Factors Associated With Self-Reported Hearing Aid Management Skills and Knowledge

Rebecca J. Bennett, Carly J. Meyer, Robert H. Eikelboom, Julian D. Atlas, Marcus D. Atlas

Research output: Contribution to journalArticle

3 Citations (Scopus)

Abstract

Purpose: Hearing aid management describes the skills and knowledge required for the handling, use, care, and maintenance of the hearing aid. The importance of hearing aid management skills and knowledge is evidenced by their association with hearing aid outcomes. However, the nature of this association and the influence of participant factors on this association are unknown. Accordingly, the aims of the current study were to (a) investigate participant factors that influence hearing aid management skills and knowledge and (b) investigate the impact of hearing aid management skills and knowledge on hearing aid outcomes.

Method: Factors associated with hearing aid management skills and knowledge were investigated through an e-mail- and paper-based self-report survey, including the Hearing Aid Skills and Knowledge Inventory (Bennett, Meyer, Eikelboom, & Atlas, 2018b) and the International Outcomes Inventory for Hearing Aids (Cox & Alexander, 2002). The study sample included 518 adult hearing aid owners, ranging in age from 18 to 97 years (M = 71 years, SD = 14 years), 61% male and 39% female, recruited from seven hearing clinics across Australia.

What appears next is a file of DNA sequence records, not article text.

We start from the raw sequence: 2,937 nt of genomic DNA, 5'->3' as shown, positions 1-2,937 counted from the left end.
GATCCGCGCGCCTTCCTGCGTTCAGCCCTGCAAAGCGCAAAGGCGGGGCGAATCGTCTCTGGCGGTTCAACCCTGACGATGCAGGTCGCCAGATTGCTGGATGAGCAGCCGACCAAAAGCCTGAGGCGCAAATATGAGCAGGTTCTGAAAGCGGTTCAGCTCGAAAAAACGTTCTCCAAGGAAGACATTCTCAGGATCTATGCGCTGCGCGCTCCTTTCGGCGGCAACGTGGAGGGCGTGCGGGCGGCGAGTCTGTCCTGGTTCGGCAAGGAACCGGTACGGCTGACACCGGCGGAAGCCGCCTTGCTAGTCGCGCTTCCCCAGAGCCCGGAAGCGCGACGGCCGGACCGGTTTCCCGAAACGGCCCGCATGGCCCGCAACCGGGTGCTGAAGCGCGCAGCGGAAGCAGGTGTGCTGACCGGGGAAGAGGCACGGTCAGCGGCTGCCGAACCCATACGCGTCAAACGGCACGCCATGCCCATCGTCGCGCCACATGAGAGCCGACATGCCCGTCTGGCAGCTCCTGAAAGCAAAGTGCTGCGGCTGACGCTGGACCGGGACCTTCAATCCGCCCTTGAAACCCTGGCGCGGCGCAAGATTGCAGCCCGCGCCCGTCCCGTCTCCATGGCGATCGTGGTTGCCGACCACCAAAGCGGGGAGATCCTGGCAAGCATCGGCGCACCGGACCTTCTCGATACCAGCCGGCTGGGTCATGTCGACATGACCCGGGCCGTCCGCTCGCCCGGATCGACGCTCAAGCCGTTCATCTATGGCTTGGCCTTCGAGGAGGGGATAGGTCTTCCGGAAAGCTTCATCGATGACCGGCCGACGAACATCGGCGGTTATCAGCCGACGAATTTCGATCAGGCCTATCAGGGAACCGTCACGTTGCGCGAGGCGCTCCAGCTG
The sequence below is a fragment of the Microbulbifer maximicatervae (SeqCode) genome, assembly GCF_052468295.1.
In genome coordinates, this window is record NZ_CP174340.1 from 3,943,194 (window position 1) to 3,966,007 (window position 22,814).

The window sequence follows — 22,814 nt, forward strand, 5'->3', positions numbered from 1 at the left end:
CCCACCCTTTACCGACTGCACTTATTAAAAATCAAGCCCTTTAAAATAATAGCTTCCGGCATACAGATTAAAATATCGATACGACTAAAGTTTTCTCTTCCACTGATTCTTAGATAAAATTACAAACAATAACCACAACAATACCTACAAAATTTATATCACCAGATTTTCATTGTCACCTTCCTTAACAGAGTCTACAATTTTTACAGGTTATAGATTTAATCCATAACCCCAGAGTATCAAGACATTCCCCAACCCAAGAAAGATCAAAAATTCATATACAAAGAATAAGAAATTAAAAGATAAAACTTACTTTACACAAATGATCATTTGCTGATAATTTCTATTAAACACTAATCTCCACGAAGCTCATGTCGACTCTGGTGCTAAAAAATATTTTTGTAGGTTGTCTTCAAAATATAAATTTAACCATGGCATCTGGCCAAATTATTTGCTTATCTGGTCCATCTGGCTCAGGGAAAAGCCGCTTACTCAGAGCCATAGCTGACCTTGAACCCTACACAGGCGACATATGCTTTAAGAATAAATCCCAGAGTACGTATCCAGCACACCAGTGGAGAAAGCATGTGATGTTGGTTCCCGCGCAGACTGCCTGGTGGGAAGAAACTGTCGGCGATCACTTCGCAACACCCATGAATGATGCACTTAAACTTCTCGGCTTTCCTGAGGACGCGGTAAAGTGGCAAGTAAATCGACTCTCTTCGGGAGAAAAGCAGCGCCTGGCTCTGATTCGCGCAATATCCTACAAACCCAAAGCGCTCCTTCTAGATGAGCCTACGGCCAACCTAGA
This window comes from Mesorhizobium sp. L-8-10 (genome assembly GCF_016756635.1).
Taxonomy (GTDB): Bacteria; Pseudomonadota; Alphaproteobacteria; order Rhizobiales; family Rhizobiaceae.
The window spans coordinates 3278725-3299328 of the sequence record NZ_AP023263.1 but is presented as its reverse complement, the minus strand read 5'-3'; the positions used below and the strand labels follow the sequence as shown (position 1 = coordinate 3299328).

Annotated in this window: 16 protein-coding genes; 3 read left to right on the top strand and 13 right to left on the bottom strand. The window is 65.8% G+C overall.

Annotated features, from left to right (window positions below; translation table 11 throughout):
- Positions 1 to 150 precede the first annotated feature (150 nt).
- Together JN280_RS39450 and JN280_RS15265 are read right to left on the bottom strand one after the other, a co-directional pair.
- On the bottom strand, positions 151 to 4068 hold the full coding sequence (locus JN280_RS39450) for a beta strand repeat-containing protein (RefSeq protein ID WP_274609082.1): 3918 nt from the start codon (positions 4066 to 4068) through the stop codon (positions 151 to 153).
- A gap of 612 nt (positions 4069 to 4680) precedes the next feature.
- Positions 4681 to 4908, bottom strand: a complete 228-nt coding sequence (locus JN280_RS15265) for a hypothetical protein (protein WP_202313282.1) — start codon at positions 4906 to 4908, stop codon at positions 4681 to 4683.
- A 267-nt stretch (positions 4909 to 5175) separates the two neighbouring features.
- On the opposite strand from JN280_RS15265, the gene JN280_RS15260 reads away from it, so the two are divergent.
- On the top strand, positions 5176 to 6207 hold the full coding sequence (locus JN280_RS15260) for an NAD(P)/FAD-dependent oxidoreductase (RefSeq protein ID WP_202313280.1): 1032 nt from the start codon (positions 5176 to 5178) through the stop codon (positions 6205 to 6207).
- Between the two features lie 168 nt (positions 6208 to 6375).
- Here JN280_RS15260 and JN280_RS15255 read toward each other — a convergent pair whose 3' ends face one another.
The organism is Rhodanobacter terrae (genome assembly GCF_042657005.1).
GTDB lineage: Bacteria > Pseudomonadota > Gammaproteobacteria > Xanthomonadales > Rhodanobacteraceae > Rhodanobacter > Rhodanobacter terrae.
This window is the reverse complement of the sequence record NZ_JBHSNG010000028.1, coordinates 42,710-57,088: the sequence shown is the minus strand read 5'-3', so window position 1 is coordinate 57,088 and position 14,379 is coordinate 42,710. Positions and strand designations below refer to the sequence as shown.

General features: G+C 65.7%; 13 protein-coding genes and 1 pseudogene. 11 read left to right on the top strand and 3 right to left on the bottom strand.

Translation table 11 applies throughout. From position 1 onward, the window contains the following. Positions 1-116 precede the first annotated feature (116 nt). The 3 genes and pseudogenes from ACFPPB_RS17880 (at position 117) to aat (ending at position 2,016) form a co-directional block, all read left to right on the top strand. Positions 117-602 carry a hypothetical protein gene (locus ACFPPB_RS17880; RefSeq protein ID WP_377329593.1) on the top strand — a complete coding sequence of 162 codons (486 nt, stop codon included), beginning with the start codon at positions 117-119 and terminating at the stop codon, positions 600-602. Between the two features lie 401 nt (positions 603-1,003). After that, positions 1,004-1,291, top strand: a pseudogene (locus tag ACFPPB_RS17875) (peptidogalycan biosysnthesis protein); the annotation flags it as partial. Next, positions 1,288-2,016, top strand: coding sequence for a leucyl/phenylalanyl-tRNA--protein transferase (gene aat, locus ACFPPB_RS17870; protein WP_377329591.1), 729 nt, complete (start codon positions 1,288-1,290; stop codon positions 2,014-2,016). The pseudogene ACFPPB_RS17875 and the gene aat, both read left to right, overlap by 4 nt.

Results: Participant factors found to be associated with hearing aid skills and knowledge included participants' age, gender, style of hearing aid, age of current hearing aid, and total years of hearing aid ownership. Higher levels of hearing aid management skills and knowledge were found to be associated with better hearing aid outcomes, specifically higher self-reported satisfaction with hearing aids, perceived benefit from hearing aids, and overall outcome of the hearing aid fitting as evaluated by the International Outcomes Inventory for Hearing Aids.

Conclusions: Hearing aid management difficulties were greatest for older people, women, and owners of behindthe-ear style of hearing aids, suggesting that clinicians need to be cognizant of the additional needs for these three groups. The positive association between hearing aid outcomes and hearing aid skills and knowledge emphasizes the importance of education and training on hearing aid management for successful aural rehabilitation.

Original languageEnglish
Pages (from-to)604-613
Number of pages10
JournalAmerican Journal of Audiology
Volume27
Issue number4
DOIs
Publication statusPublished - Dec 2018

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